I drove there with a couple of my supporters in the van, to the courthouse. Big parking spot. All the sudden, when a group of women came into the van and I started explaining to them about birth control, not one, not two, not three, not four: Fifty policemen with shotguns and pistols came out, surrounded the van, dragged me out, charged me with indecent exposure of obscene objects showing birth control, and sent me to jail for 20 days.
A Landmark Decision
Planned Parenthood at the time had literature that said, “Abortion takes the life of a child.” They were anti-abortion, in spite of all their propaganda. What infuriates me is, as late as today, if you watch them on television discussing this new draft decision from the Supreme Court, you will hear them say Griswold v. Connecticut legalized birth control. That’s an absolute lie. Griswold discriminated against unmarried people. They only tested the law for married people, not for unmarried people. Roe v. Wade attorney Roy Lucas wrote in a Roger Williams University law review article that my case Baird v. Eisenstadt "supplanted" Griswold. It gave "individuals" those rights and not only the ""married entity."
I had to figure out how to get arrested. If I didn’t get arrested, I wouldn’t have standing, because I'm married. To challenge the law for single people, I had to have standing. So I read the Bible. That’s where my enemies come from: the Bible. Genesis 38—you can look it up—verses 9-11. God told Onan to have intercourse with his dead brother’s wife. Which he did. And then he “wasted his seed on the ground.”
And I said to the audience, What do you think spilling your seed on the ground means? They didn’t know. So I said: withdrawal. Coitus interrupted. Then I pointed out that the law says, Anyone who prints, publishes, or distributed any means of birth control broke the law. Therefore, every Bible, and every church and every temple is against the law. So you gotta arrest me and you gotta arrest all these guys.
I was poking fun at ‘em. Just to show how stupid this all was. They called me the Lenny Bruce of the movement.
A Breaking Point
At one point, I got a letter that said, “Killing you wouldn’t be enough, because then you’re dead. But if we kill your children, then you’ll suffer all your life.” My first wife said, I’m out of here. She took the four kids. They’ve had very little to do with me to this day.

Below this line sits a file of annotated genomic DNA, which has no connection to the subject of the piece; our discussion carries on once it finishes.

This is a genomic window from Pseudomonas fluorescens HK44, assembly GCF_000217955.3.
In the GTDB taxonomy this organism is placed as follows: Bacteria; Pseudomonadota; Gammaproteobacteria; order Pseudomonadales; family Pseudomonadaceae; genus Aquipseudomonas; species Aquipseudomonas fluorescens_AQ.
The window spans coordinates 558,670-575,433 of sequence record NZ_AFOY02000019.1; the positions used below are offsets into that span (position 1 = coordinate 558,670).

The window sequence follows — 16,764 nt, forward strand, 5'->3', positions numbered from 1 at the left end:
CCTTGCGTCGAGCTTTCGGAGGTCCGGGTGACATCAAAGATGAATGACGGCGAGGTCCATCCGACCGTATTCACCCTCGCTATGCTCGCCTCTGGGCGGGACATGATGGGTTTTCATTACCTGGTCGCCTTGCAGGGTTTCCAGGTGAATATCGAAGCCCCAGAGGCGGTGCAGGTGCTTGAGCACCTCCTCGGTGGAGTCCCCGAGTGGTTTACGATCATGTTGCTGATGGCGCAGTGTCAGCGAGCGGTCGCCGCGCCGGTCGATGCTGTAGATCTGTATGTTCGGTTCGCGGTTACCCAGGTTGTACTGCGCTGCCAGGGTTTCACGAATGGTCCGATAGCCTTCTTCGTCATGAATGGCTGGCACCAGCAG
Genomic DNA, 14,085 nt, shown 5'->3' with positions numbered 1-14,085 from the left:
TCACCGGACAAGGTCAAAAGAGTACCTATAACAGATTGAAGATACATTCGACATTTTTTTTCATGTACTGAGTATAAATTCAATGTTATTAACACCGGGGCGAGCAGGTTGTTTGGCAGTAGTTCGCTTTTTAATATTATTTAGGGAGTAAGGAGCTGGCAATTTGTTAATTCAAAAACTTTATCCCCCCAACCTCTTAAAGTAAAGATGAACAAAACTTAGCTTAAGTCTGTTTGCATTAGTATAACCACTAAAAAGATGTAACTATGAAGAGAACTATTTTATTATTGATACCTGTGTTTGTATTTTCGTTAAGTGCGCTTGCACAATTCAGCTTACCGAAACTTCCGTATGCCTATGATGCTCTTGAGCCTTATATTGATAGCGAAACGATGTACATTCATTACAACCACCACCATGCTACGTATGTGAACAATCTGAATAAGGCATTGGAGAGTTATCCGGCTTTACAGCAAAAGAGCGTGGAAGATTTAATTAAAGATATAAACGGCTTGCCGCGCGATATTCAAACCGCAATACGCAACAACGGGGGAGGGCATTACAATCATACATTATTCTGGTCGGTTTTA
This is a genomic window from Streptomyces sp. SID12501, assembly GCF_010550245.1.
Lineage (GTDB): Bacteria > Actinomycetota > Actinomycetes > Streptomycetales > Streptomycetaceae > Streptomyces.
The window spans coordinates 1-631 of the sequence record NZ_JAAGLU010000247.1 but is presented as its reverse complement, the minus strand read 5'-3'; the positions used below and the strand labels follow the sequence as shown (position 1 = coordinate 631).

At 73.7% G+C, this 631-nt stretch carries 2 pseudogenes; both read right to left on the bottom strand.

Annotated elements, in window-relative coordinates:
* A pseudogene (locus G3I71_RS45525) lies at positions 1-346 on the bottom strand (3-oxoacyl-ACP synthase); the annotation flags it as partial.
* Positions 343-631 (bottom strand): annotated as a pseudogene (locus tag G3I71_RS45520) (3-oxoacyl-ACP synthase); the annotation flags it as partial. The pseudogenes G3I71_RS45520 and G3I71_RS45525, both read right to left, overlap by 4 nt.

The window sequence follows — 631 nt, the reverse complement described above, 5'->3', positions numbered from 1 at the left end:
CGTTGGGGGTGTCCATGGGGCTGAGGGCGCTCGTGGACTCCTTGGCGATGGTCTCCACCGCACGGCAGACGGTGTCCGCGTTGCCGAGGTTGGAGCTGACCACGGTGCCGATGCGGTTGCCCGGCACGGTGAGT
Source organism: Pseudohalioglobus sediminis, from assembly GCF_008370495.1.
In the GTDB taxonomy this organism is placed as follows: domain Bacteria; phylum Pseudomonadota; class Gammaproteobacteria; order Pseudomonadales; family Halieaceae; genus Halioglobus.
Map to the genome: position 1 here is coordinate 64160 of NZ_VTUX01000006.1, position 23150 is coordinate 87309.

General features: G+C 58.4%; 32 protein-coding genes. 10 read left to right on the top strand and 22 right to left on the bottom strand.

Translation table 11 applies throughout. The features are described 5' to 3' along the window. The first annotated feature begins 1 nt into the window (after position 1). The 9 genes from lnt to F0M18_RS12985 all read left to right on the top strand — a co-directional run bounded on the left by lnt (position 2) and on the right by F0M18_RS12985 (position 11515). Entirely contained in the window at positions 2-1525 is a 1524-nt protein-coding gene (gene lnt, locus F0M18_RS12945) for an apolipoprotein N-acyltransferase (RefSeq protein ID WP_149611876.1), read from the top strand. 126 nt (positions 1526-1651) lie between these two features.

Doing Hard Time
By 1967, I had two indictments in Massachussetts: exhibiting birth control devices, and giving out a can of contraceptive foam to an unmarried 19-year-old. I’m facing 10 years in jail, 5 on each charge. I was convicted. I was put in a place called the Charles Street Jail. I tell this story because I can’t hide it: I’m scarred badly. I was beaten.
The first day in prison the guards ripped my clothes off, they were brutal. They put their hands on me and said we have to check if you have any drugs inside of you. I said, Look, I don’t smoke, I don’t drink, I don’t do drugs—I’m the most square guy you’ll ever meet. But they humiliated me, and that first day was just part of what they did to me.
A Brush With Death
In 1979, a young man about 21 years of age got through our security at my abortion clinic on Long Island—how, I don’t know. One of the nurses saw smoke under a door that was normally locked, and she thought somebody dropped a cigarette on the mat. So she pulled the door open, he knocked her down and he threw the gasoline against the wall, then he threw the torch. Fortunately I had my staff trained in how to handle emergencies like a fire.
During my drills I’d have them walk on their knees to the front door and to the back door, which was about 150 feet. There were four operating rooms on one side, and four on the other side. So I would say, Count the doorknobs leading to the outside, because if there’s smoke you won’t be able to see, and if you count the doorknobs you’ll know where you are. Make sure you take at least two patients with you. Which they did, and we got everyone out.
Training to Fight
I’ve always kept in tip-top shape, because I was always being threatened physically. My whole life has been these [people] who say, We’re pro-life—but killing Bill Baird is okay. But I still fight, because I’m fighting for the next generation. I only wish our side would have had a little bit more vision.
You’ve got to know how to fight these people. Planned Parenthood are good moneymakers, they make lots of bucks, but they do not know how to fight their way out of a freaking paper bag. I know more about fighting for people’s rights than anyone who’s sitting in a fancy Madison Avenue office. I’m as poor as a church mouse. To this day, I’m living hand-to-mouth.
A Message for Men
This is what I would say to men: Pick up people. Be a driver. Pick up your friends, drive them and protect them, to a place to vote. Contact legislators who you don’t even agree with, and tell them that you’re a man and you’re going to be watching and they’re gonna be run out of office if they don’t vote for people’s freedoms. What would we do if they made vasectomies a crime for men? If men were told their bodies were controlled by women? I have one dream in life: That every man who is opposed to abortion would have one menstrual cramp at the same time. They’d be instant heroes and converts overnight. But men are so brave with somebody else’s body. If they’re so tough and macho, I say: Try to endure a menstrual cramp. Try to endure childbirth.
I’ve had more fights than you have hairs on your head because other poor kids would try to steal the newspapers I’d pick out of the garbage can, and I said no, that belongs to my mom. But I’m really a gentle person.
If we find out who leaked this Supreme Court draft, I’d promote him or her as a hero. They gave us a fighting chance to get people organized. I’ve devoted my life to this because no one else was, the way I thought it should be done. I’ll be 90 in two weeks. I’m still fighting with every bit of strength I have.